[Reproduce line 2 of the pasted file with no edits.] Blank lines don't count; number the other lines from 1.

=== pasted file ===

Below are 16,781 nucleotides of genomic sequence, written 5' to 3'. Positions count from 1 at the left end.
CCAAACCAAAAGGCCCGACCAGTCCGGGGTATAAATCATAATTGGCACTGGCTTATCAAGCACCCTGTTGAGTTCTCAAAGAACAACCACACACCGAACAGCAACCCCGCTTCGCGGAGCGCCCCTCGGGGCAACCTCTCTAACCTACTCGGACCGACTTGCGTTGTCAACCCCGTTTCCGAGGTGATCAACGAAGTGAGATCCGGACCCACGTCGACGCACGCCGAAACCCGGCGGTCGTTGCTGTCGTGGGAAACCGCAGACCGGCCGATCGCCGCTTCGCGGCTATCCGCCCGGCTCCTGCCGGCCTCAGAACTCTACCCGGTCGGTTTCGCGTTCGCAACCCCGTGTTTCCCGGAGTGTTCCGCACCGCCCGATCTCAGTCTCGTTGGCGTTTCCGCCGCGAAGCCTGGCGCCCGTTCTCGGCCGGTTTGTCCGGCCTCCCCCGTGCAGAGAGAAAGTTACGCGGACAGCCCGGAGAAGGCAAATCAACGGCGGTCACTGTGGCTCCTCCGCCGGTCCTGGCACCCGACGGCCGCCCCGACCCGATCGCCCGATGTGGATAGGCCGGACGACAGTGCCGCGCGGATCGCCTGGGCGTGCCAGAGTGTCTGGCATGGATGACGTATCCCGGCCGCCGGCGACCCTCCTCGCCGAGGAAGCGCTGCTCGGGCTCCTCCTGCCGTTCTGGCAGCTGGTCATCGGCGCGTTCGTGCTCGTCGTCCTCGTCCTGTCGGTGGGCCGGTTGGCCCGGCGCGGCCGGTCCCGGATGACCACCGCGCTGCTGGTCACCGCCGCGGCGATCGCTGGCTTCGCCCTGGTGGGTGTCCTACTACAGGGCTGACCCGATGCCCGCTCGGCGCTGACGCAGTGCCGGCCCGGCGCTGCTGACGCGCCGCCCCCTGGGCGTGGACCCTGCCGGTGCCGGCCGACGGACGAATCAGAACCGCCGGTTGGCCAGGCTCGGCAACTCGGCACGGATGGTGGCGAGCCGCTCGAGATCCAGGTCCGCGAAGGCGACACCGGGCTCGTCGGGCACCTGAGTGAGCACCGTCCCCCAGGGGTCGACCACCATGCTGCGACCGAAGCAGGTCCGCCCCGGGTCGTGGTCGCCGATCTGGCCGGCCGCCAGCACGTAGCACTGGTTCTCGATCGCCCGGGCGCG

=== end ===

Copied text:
CCAAACCAAAAGGCCCGACCAGTCCGGGGTATAAATCATAATTGGCACTGGCTTATCAAGCACCCTGTTGAGTTCTCAAAGAACAACCACACACCGAACAGCAACCCCGCTTCGCGGAGCGCCCCTCGGGGCAACCTCTCTAACCTACTCGGACCGACTTGCGTTGTCAACCCCGTTTCCGAGGTGATCAACGAAGTGAGATCCGGACCCACGTCGACGCACGCCGAAACCCGGCGGTCGTTGCTGTCGTGGGAAACCGCAGACCGGCCGATCGCCGCTTCGCGGCTATCCGCCCGGCTCCTGCCGGCCTCAGAACTCTACCCGGTCGGTTTCGCGTTCGCAACCCCGTGTTTCCCGGAGTGTTCCGCACCGCCCGATCTCAGTCTCGTTGGCGTTTCCGCCGCGAAGCCTGGCGCCCGTTCTCGGCCGGTTTGTCCGGCCTCCCCCGTGCAGAGAGAAAGTTACGCGGACAGCCCGGAGAAGGCAAATCAACGGCGGTCACTGTGGCTCCTCCGCCGGTCCTGGCACCCGACGGCCGCCCCGACCCGATCGCCCGATGTGGATAGGCCGGACGACAGTGCCGCGCGGATCGCCTGGGCGTGCCAGAGTGTCTGGCATGGATGACGTATCCCGGCCGCCGGCGACCCTCCTCGCCGAGGAAGCGCTGCTCGGGCTCCTCCTGCCGTTCTGGCAGCTGGTCATCGGCGCGTTCGTGCTCGTCGTCCTCGTCCTGTCGGTGGGCCGGTTGGCCCGGCGCGGCCGGTCCCGGATGACCACCGCGCTGCTGGTCACCGCCGCGGCGATCGCTGGCTTCGCCCTGGTGGGTGTCCTACTACAGGGCTGACCCGATGCCCGCTCGGCGCTGACGCAGTGCCGGCCCGGCGCTGCTGACGCGCCGCCCCCTGGGCGTGGACCCTGCCGGTGCCGGCCGACGGACGAATCAGAACCGCCGGTTGGCCAGGCTCGGCAACTCGGCACGGATGGTGGCGAGCCGCTCGAGATCCAGGTCCGCGAAGGCGACACCGGGCTCGTCGGGCACCTGAGTGAGCACCGTCCCCCAGGGGTCGACCACCATGCTGCGACCGAAGCAGGTCCGCCCCGGGTCGTGGTCGCCGATCTGGCCGGCCGCCAGCACGTAGCACTGGTTCTCGATCGCCCGGGCGCG